Comment: Aligning your people strategy with your logistics strategy
Companies today realise the cost impact that inefficient logistic processes can have on their bottom line can be significant. Every company has its own unique supply chain and plan, and every organisation’s goal is to enforce a steady flow of goods or materials through their network of transportation links and storage points, in the most efficient way.
These plans also must consider an additional risk fund for emergencies such as severe production or transport delays, materials and product damages, transportation accidents, storage facility accidents. Any deviance from a Company’s logistical plan is likely to have a significant impact on their bottom line.
With a Company’s logistical strategy being so externally focussed and their People Strategy being so internally focussed, how can a Company’s People Strategy positively align itself with a Company’s Logistical Strategy to ensure maximum efficiency and minimum damage control?
To optimise a Company’s Logistical strategy Companies need to ensure their Logistics Teams both desk based and field based are able to have the following:
- The flexibility to shift resources and goods to meet changing market demands
- The adaptability to deal with most unplanned contingencies at all points of the supply chain
- The ability and motivation to analyse and recommend continuous efficiency improvements
- The ability to work as a team to ensure each point of the supply chain is carried out with minimal disruption
- The internal value that all behaviours must be in line with all Health & Safety and Wellness policies
This is where a Company’s People Strategy comes into it.
Training (both practical and desk-based) is key when employees are required to work effectively in a team, use their problem solving skills, think and act flexibly as well as be adaptable to changes in the external market. Regular training between members from different areas of the Logistics Team can also ensure that working in silos, and that sense of “us and them” is slowly eroded.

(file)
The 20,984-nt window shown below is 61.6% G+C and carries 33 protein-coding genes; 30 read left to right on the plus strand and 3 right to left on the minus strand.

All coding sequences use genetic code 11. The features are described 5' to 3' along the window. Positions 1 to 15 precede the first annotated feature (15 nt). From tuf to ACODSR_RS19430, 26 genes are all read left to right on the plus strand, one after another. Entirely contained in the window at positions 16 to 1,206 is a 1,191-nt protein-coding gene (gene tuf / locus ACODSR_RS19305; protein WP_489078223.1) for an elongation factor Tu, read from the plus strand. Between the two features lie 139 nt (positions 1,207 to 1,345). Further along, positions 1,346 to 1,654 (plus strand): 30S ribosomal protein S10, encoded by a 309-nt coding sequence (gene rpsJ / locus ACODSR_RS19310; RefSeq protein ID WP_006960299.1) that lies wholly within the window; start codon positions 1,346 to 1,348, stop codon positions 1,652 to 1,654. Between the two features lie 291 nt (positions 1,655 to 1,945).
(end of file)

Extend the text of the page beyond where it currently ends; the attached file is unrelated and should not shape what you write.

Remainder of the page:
Motivation to encourage continuous improvement recommendations from employees can be dealt with through recognition and reward programmes (vouchers, expensed lunches, additional holidays are just a few non-cash examples) or bonuses and/or pay increases - both non-cash and cash schemes would ensure employees understand the importance of their direct contribution to a Company’s bottom line.
Occupational Health & Safety is a key department for most large organisations in the region. Every company with employees working in jobs requiring physical labour and/or in potentially hazardous conditions have safety programs to communicate and train to ensure the reduction of accidents at any point in the supply chain. Employees working in areas where this is key can also be recognised and rewarded for behaviours in constant alignment with these policies.
Wellness programs are implemented to promote healthy behaviours, such as eating better, exercising, dealing with and preventing fatigue. The Fatigue Management Study in 2015 found that common workplace problems associated with fatigue are: longer reaction times; reduction of alertness; memory problems; impaired concentration- these workplace issues would negatively impact any department from a productivity perspective, from a logistics perspective these impacts could even be fatal.
Companies desiring to maximise their logistical efficiencies through their people cannot rely on focussing on just one or two HR areas, all areas should be key focal points to ensure maximum efficiency hence minimum bottom line erosion due to Logistical shortfalls.